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Recurrent disease in the liver transplant: window to identify and stop gut signals driving autoimmunity

Periodic Reporting for period 1 - StopAutoimmunity (Recurrent disease in the liver transplant: window to identify and stop gut signals driving autoimmunity)

Reporting period: 2019-04-01 to 2020-09-30

Autoimmune disease is an increasing health concern. When immunosuppression fails there is little to offer in terms of therapy. However, diseases of autoimmunity are often strongly associated with changes in the microbes of the gut, i.e. an altered gut microbiome. We have coined the term "gut signals" to describe microbial factors from the intestine. In the present project we investigate the hypothesis that "gut signals" unaffected by immunosuppression are key drivers of autoimmune diseases. We consider the gut microbiome as a biochemical factory, from which products and by-producs are generated and may be absorbed to our bodies. These microbial products circulate and may influence health and disease. We can identify "gut signals" either by identifying genetic alterations in the gut microbiome that may be increasing or decreasing the ability to make specific products, or by investigating the presence of such products in blood.

This hypothesis is investigated by using a an autoimmune disease of the bile ducts of the liver as a model system. The disease is called primary sclerosing cholangitis (PSC), and during the disease course, chronic inflammation of the bile ducts leads to scarring, accumulation of bile in the liver and ultimately liver failure. PSC is therefore one of the most common reasons for liver transplantation. After transplantation there is unfortunately a high risk of recurrent PSC (rPSC) although the patients receive special immunosuppressive therapy in order to tolerate their new liver. There is no medical treatment available that has been shown to slow or prevent the disease or disease progression in either PSC or rPSC. These conditions are therefore both challenging clinical and societal problems. In the context of research, however, the phenomenon of recurrent disease after a transplantation also represents an opportunity to study disease mechanisms in detail, because the patients are followed closely. This is what we like to call "the post transplant window". The mechanisms of autoimmunity, which we discover in PSC/rPSC, could be relevant also for other autoimmune diseases. Our projects may therefore serve both disease-specific and more general purposes.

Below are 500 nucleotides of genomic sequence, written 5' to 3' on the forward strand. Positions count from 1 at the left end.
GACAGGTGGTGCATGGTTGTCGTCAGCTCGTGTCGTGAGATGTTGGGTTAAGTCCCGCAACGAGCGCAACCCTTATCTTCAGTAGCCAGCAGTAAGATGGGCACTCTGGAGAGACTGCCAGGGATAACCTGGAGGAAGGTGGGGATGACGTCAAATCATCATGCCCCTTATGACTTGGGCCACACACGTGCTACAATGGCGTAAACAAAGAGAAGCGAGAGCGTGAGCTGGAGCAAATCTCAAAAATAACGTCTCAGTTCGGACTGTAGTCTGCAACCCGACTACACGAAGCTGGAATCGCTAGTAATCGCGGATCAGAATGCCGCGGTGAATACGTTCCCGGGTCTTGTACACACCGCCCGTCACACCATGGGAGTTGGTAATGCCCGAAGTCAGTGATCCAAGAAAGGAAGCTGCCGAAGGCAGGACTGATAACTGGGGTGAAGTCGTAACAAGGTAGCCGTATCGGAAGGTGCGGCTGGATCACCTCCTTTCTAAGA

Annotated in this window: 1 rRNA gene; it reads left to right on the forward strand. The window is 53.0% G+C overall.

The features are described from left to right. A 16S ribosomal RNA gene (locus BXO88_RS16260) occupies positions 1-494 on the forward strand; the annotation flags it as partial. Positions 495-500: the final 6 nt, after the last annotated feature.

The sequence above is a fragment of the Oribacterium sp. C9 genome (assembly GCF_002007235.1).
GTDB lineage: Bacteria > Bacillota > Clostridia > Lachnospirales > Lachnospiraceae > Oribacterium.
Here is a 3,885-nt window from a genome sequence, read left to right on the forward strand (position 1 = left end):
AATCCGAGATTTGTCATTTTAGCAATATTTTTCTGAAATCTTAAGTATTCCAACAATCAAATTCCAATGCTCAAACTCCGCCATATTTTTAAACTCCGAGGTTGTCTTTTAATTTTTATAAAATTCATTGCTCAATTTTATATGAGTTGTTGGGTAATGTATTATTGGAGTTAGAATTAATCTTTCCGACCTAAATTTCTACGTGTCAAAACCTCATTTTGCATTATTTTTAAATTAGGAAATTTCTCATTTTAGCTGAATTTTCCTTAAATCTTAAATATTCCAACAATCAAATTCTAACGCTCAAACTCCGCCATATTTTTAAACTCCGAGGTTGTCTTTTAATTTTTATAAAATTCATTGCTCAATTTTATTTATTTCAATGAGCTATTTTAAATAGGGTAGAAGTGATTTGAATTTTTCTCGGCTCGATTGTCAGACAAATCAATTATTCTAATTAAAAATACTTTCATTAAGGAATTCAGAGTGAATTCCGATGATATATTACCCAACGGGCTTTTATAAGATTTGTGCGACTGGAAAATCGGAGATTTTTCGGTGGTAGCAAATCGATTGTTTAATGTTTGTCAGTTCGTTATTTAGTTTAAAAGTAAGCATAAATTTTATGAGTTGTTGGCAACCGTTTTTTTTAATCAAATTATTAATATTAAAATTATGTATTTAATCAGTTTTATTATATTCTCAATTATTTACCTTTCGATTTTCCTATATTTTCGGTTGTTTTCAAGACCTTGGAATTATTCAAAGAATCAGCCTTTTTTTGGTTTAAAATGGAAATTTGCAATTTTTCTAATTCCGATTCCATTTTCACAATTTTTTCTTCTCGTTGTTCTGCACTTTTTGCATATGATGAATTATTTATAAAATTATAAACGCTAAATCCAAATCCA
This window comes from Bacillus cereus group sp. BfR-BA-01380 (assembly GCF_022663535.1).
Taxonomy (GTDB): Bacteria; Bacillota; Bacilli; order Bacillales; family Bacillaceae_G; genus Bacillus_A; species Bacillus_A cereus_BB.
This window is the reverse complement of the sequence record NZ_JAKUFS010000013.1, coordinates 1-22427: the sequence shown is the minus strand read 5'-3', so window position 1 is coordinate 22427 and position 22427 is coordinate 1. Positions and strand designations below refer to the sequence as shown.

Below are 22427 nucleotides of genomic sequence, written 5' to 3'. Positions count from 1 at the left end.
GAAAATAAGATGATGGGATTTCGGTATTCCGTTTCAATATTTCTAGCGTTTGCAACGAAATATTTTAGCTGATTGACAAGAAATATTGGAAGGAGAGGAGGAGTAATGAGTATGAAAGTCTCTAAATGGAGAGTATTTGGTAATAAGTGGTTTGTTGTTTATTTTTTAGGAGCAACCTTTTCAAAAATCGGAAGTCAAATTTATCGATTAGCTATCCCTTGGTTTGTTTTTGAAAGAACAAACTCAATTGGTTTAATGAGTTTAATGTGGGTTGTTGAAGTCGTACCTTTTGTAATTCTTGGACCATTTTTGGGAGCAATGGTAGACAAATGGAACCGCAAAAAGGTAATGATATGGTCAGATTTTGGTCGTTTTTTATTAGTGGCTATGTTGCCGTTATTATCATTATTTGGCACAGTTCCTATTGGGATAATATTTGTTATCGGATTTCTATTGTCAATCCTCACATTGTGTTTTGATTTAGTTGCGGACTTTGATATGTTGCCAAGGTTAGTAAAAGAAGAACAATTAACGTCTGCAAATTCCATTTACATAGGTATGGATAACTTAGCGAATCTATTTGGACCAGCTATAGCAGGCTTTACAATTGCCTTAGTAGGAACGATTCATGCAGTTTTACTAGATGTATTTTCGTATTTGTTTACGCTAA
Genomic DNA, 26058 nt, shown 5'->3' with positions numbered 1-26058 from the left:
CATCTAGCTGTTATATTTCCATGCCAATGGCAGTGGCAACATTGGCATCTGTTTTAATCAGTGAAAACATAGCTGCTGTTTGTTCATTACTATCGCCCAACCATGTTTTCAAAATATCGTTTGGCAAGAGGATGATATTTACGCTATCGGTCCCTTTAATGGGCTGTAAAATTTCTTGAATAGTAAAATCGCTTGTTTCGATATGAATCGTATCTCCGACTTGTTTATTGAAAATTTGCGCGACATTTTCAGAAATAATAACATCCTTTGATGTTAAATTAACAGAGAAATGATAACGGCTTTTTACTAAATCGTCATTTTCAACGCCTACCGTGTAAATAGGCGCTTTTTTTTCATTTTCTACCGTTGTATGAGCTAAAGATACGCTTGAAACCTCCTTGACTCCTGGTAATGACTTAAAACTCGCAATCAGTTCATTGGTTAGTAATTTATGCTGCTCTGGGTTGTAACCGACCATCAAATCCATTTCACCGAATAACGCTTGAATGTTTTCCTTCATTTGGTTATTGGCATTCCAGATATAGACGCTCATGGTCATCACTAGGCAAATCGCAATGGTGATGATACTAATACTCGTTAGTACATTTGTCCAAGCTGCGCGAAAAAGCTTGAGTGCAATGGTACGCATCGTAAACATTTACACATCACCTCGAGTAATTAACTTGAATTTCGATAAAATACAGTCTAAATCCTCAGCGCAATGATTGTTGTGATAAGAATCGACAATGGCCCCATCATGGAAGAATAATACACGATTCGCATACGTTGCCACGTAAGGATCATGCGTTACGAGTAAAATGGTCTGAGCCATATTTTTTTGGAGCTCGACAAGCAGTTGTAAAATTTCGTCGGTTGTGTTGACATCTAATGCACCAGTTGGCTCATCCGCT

The overall objectives of the study are to identify "gut signals" that are present in both PSC and rPSC (suggesting that the same signals are driving disease all the time). We will do this by investigating microbial genes in the intestine and microbial products in blood. In the next phase we will look for possible treatments to alter these "gut signals" and finally we will perform a pilot trial to test the potential of such a treatment to influence the disease. The outcome of StopAutoimmunity will be gut signals useful as novel biomarkers and treatment targets. These may directly translate into improved patient care but also provide a foundation for understanding the mechanisms of autoimmunity.
We have so far investigated in detail the gut microbial genes before liver transplantation, while the details after transplantation are pending. We have found clear signs of reduced potential to produce of certain essential nutrients in the gut bacteria, including some vitamins and amino acids. Importantly, we see that the corresponding levels of these nutrients in blood are reduced in patients with PSC, and low levels associate with poor prognosis. Overall, we therefore speculate that altered microbial metabolism may influence the disease course, opening for testing of potential treatment. Further studies will reveal if these phenomena also are relevant for recurrent disease.
We have also performed a large scale analysis of >1000 different biochemical substances in blood, some of which are of bacterial origin. This is a very important discovery tool and we already have interesting observations that we follow up on.
We already know a lot more than at the beginning of the project. Based on published and preliminary data I believe we will be able to link more than one "gut signal" to disease progression within the project time, and we will be way underway in running a clinical trial testing how and whether relevant therapy may work. We believe the findings will contribute to changes in clinical practice.